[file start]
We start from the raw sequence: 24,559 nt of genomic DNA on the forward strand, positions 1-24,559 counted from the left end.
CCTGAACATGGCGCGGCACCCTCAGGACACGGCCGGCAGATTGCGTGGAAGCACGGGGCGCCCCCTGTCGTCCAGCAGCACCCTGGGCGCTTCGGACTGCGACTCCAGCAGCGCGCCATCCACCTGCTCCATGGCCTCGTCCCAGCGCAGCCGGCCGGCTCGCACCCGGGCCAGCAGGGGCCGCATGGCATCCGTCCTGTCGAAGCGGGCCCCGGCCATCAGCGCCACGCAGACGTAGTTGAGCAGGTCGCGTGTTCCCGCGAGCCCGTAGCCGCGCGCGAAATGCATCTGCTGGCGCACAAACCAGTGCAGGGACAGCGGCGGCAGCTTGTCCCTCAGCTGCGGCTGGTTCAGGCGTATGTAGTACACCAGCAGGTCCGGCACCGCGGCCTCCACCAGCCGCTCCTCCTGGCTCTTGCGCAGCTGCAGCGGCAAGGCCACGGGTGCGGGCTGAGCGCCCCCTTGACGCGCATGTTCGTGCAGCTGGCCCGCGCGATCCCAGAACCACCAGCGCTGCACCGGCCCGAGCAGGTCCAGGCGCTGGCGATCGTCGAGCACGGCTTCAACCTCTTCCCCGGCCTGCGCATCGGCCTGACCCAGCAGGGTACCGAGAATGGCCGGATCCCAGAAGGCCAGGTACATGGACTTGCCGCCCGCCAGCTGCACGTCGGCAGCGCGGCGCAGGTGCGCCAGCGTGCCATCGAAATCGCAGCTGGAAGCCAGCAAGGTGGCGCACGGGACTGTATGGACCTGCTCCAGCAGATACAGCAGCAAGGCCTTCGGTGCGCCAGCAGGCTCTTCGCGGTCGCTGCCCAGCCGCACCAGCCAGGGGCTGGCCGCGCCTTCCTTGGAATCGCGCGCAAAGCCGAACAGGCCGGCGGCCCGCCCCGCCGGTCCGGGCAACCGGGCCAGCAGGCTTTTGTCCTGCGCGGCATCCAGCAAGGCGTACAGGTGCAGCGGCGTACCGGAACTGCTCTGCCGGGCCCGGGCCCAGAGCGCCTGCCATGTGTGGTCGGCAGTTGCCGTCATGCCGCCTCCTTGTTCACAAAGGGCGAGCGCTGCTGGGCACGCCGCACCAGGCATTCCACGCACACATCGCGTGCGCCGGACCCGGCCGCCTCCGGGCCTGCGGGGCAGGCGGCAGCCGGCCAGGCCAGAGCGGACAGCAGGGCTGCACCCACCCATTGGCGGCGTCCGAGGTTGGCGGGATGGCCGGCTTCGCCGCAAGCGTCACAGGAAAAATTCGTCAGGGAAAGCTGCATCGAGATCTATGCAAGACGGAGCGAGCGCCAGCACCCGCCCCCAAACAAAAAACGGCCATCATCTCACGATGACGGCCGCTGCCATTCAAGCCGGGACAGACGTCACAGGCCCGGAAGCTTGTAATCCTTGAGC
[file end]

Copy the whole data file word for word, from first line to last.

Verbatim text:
We start from the raw sequence: 24,559 nt of genomic DNA on the forward strand, positions 1-24,559 counted from the left end.
CCTGAACATGGCGCGGCACCCTCAGGACACGGCCGGCAGATTGCGTGGAAGCACGGGGCGCCCCCTGTCGTCCAGCAGCACCCTGGGCGCTTCGGACTGCGACTCCAGCAGCGCGCCATCCACCTGCTCCATGGCCTCGTCCCAGCGCAGCCGGCCGGCTCGCACCCGGGCCAGCAGGGGCCGCATGGCATCCGTCCTGTCGAAGCGGGCCCCGGCCATCAGCGCCACGCAGACGTAGTTGAGCAGGTCGCGTGTTCCCGCGAGCCCGTAGCCGCGCGCGAAATGCATCTGCTGGCGCACAAACCAGTGCAGGGACAGCGGCGGCAGCTTGTCCCTCAGCTGCGGCTGGTTCAGGCGTATGTAGTACACCAGCAGGTCCGGCACCGCGGCCTCCACCAGCCGCTCCTCCTGGCTCTTGCGCAGCTGCAGCGGCAAGGCCACGGGTGCGGGCTGAGCGCCCCCTTGACGCGCATGTTCGTGCAGCTGGCCCGCGCGATCCCAGAACCACCAGCGCTGCACCGGCCCGAGCAGGTCCAGGCGCTGGCGATCGTCGAGCACGGCTTCAACCTCTTCCCCGGCCTGCGCATCGGCCTGACCCAGCAGGGTACCGAGAATGGCCGGATCCCAGAAGGCCAGGTACATGGACTTGCCGCCCGCCAGCTGCACGTCGGCAGCGCGGCGCAGGTGCGCCAGCGTGCCATCGAAATCGCAGCTGGAAGCCAGCAAGGTGGCGCACGGGACTGTATGGACCTGCTCCAGCAGATACAGCAGCAAGGCCTTCGGTGCGCCAGCAGGCTCTTCGCGGTCGCTGCCCAGCCGCACCAGCCAGGGGCTGGCCGCGCCTTCCTTGGAATCGCGCGCAAAGCCGAACAGGCCGGCGGCCCGCCCCGCCGGTCCGGGCAACCGGGCCAGCAGGCTTTTGTCCTGCGCGGCATCCAGCAAGGCGTACAGGTGCAGCGGCGTACCGGAACTGCTCTGCCGGGCCCGGGCCCAGAGCGCCTGCCATGTGTGGTCGGCAGTTGCCGTCATGCCGCCTCCTTGTTCACAAAGGGCGAGCGCTGCTGGGCACGCCGCACCAGGCATTCCACGCACACATCGCGTGCGCCGGACCCGGCCGCCTCCGGGCCTGCGGGGCAGGCGGCAGCCGGCCAGGCCAGAGCGGACAGCAGGGCTGCACCCACCCATTGGCGGCGTCCGAGGTTGGCGGGATGGCCGGCTTCGCCGCAAGCGTCACAGGAAAAATTCGTCAGGGAAAGCTGCATCGAGATCTATGCAAGACGGAGCGAGCGCCAGCACCCGCCCCCAAACAAAAAACGGCCATCATCTCACGATGACGGCCGCTGCCATTCAAGCCGGGACAGACGTCACAGGCCCGGAAGCTTGTAATCCTTGAGC